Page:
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10 Minutes With … Don Levine

c. 2006 Religion News Service (UNDATED) It’s been 42 years since G.I. Joe marched into American toy stores to revolutionize the action-figure industry. Don Levine’s miniature Army men _ inspired by years of military service during the Korean War _ tapped into the aggressive fantasies of patriotic American boys. Now Levine is hoping to repeat […]

c. 2006 Religion News Service

(UNDATED) It’s been 42 years since G.I. Joe marched into American toy stores to revolutionize the action-figure industry. Don Levine’s miniature Army men _ inspired by years of military service during the Korean War _ tapped into the aggressive fantasies of patriotic American boys.

Now Levine is hoping to repeat that success, but this time he’s asking the world’s youth to fight for God.

Levine’s latest line of figurines _ “Almighty Heroes” _ includes accessorized and poseable versions of Moses, Noah, David and Samson. As head of Shakopee, Minn.-based Family Values LLC, Levine says good vs. evil continues to be the most vexing issue facing humanity. He’s convinced his new toys will once again persuade America’s youth to tip the balance and save the world _ if only in the sandbox. The figures retail from $12.99 to $24.99.

Q: What inspired you to turn Bible personalities into poseable action figures?

A: When it came to something in our world called good vs. evil, the market for something like “Almighty Heroes” comes right from the Bible. It certainly shows the good in the world and the evil that the Bible characters are up against.

(Marketers) have to be in today’s world, and today’s world is action figures for young boys. This is a niche market _ 2 billion Christians in the world. It’s a niche market that’s very deep.

Q: What’s your evidence that this market is interested in your toys?

A: We tested it with different religious people, with ministers, with priests and with rabbis, people like that who would talk to us. And they were a little bit unsure when they saw Moses not looking like a Charlton Heston coming down from the mountain but a young Moses.

If someone came in with their young children, the boys went crazy over these figures, and so did the girls. We know we’ve got a hit on our hands.

Q: Do you anticipate Noah being as big a hit as G.I. Joe?

A: Everyone knows who G.I. Joe is. If you were at an airport, I imagine 90 percent would know who G.I. Joe is. But the difference between (G.I. Joe) and “Almighty Heroes” is that we can do this in every language in the world. Everybody that’s interested in reading the Bible could be involved with it.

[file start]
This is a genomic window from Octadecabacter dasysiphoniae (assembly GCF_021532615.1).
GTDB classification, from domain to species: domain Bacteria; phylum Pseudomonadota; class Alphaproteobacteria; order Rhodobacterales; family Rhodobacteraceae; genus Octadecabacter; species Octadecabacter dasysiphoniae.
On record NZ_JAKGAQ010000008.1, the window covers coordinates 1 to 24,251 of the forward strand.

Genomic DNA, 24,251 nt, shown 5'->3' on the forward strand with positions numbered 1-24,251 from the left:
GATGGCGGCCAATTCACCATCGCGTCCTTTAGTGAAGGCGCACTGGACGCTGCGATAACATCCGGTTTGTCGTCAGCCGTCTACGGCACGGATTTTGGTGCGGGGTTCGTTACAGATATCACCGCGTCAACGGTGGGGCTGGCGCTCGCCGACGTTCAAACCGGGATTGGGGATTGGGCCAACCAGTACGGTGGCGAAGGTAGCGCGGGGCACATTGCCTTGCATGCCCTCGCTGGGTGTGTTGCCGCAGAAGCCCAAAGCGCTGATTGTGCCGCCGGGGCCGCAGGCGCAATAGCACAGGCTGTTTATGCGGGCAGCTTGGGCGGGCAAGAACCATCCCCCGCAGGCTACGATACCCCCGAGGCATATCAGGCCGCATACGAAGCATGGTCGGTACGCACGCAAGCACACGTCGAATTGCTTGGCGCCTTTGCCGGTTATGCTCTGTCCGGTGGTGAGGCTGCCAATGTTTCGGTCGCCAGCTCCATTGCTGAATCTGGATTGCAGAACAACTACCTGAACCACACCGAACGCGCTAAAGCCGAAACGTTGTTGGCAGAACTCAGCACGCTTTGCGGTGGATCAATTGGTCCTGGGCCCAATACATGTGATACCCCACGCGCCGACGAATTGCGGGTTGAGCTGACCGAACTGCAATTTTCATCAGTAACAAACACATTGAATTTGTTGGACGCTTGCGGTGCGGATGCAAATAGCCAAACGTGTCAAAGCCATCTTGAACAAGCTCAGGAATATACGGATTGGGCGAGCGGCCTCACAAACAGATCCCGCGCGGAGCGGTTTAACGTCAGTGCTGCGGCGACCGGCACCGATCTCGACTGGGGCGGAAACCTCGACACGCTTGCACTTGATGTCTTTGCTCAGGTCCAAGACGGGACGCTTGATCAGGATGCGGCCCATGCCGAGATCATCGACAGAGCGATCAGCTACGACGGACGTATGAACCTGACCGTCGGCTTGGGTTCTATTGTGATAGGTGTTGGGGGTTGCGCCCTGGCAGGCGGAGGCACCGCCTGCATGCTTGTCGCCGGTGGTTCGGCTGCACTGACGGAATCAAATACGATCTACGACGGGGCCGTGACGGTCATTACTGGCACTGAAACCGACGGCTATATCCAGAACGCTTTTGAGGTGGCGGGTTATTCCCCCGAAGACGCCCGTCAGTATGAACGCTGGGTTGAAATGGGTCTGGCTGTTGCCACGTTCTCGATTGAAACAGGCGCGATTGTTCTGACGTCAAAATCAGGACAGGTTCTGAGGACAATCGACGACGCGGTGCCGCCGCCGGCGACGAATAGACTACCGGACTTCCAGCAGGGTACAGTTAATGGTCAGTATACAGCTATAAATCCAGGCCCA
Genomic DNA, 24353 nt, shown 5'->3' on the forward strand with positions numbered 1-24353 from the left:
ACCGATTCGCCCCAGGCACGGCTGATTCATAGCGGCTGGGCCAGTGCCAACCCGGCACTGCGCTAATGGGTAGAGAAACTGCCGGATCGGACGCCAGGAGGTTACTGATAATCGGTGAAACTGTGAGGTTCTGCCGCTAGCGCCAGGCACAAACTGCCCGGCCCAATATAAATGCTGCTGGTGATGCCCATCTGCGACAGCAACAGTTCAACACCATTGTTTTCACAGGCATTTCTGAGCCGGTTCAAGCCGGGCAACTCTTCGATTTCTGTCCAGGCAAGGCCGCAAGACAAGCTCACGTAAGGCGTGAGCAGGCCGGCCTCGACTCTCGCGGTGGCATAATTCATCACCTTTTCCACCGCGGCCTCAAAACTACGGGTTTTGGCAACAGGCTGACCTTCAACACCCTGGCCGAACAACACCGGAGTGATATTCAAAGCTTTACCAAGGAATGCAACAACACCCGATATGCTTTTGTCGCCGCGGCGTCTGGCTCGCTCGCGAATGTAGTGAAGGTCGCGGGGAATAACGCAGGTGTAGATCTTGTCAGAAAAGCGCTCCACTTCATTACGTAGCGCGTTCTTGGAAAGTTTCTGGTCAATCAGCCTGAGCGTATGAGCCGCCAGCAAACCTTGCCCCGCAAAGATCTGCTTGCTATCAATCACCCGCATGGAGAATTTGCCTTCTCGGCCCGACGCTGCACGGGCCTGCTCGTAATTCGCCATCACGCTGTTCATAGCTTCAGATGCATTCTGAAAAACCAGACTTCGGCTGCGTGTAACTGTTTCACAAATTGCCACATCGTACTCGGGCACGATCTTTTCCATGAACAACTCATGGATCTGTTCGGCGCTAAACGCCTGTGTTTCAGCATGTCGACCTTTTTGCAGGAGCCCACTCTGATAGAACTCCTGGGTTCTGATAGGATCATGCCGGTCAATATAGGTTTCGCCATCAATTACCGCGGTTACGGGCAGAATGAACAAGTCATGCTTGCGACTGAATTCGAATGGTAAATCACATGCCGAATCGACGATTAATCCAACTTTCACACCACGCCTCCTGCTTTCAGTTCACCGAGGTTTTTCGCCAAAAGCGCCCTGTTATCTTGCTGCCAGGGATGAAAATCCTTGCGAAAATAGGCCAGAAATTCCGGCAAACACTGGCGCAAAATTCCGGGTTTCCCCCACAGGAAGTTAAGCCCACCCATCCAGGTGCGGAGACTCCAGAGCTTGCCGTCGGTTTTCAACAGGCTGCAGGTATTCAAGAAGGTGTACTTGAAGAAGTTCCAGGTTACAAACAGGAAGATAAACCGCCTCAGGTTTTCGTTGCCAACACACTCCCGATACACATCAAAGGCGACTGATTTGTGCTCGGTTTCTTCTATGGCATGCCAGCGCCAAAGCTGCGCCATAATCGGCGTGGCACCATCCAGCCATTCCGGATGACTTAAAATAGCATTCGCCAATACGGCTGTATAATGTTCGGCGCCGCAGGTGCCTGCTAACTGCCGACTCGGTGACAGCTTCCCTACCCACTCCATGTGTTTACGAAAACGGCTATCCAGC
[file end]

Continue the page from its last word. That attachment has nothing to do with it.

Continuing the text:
Plus the fact that G.I. Joe, I would imagine, was 95 percent boys. This one is girls and boys _ and parents _ who take part in it. And religious schools and stuff like that. I would venture to say my passion in doing this is probably even more so than when I did G.I. Joe.

Q: Do you identify with any religion?

A: No. I have studied the Bible, the Old Testament, I was brought up that way. I would read the Quran also. To me, the one thing that is most important is good against evil. That’s what this is all about. That’s where I really sign up and believe in. And if there’s any good in what I’m able to do against evil in the world, God bless. You know?

Q: Is there any ideological foundation between these two sets of toys?

A: I don’t think so. Look, G.I. Joe is a boy’s toy that spanned a child(hood) in 1964. That was 42 years ago, and boys were able to play with G.I. Joe right up until they were 6, 7 or 8. We have a line of preschool toys in “Almighty Heroes” (for children) from 3 to 6 and then from 6 to 7 or 8.

We have action heroes. David is a youngster with his Bible attached to the package. And when we get to the older version, he’s an older superhero. These people are really heroes for God, from the Bible. And so it’s a different kind of situation altogether.

Q: How did you decide which characters to release first?

A: One of the things that made me very excited about this is that we haven’t even scratched the surface. We’ve got four characters: David, Noah, Moses and Samson, and we have Queen Esther and we have Deborah the Warrior.

I certainly know that we can get into many more characters, which we’re working on now. Things like Joseph, things like (Moses’ sister) Miriam. They’re legitimate characters, they’re not going to be around just because there’s a movie out on them. They’re there forever. But there will be many more as we go down into the next line.

Q: Some boys who played with G.I. Joes were inspired to join the military. Do you hope these toys will help some children become more religious?

A: No, I think that’s a philosophical thing and I don’t see that.

Q: You opted not to produce a poseable Jesus. Why?

A: We didn’t want to have a Jesus-religion-in-your-face. There are a lot of religious toys out there, products out there which turn me off in the religious stores. To me, when you take Jesus and do something with it on a commercial basis, I just think we should stay away from that.

Q: If David squared off against Samson, who would win?

A: David against Samson? (Laughs) I think they wouldn’t square off because God, as far as I’m concerned, wouldn’t allow it. I think that they’d be on the same team. They have God’s power, if you read the Bible. And that’s the way we produced it.

I wouldn’t do that. It would certainly confuse the children.

KRE/PH END LEVINE

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